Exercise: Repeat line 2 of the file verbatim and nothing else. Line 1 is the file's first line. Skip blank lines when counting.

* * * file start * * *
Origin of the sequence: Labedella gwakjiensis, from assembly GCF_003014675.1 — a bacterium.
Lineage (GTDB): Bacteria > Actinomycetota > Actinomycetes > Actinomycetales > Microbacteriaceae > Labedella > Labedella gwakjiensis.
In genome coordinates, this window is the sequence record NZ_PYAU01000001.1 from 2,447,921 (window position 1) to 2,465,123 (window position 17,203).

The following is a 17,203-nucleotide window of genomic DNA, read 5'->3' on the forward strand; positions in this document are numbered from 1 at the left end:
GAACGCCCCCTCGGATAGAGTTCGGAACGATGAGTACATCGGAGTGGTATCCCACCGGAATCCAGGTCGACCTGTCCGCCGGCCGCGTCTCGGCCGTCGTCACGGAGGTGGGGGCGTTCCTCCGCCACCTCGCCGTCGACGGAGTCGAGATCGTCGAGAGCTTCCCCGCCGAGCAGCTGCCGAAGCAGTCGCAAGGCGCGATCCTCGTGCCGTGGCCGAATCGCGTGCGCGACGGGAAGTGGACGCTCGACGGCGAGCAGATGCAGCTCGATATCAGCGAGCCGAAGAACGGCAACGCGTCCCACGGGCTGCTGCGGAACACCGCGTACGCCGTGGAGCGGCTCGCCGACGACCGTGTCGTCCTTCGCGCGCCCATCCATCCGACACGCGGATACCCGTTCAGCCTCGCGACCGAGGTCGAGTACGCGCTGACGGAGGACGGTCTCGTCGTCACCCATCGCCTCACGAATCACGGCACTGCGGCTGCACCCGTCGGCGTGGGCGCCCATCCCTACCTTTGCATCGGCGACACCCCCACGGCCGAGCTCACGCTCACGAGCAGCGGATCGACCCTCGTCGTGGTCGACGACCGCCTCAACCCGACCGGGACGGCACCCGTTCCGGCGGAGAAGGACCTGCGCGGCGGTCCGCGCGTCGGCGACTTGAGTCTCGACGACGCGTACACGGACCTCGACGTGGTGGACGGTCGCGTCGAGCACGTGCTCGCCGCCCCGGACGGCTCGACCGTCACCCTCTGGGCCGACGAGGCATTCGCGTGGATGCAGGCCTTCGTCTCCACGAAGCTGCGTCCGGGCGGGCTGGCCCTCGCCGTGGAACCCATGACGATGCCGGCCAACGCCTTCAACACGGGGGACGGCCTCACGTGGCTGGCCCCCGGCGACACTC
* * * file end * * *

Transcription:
Lineage (GTDB): Bacteria > Actinomycetota > Actinomycetes > Actinomycetales > Microbacteriaceae > Labedella > Labedella gwakjiensis.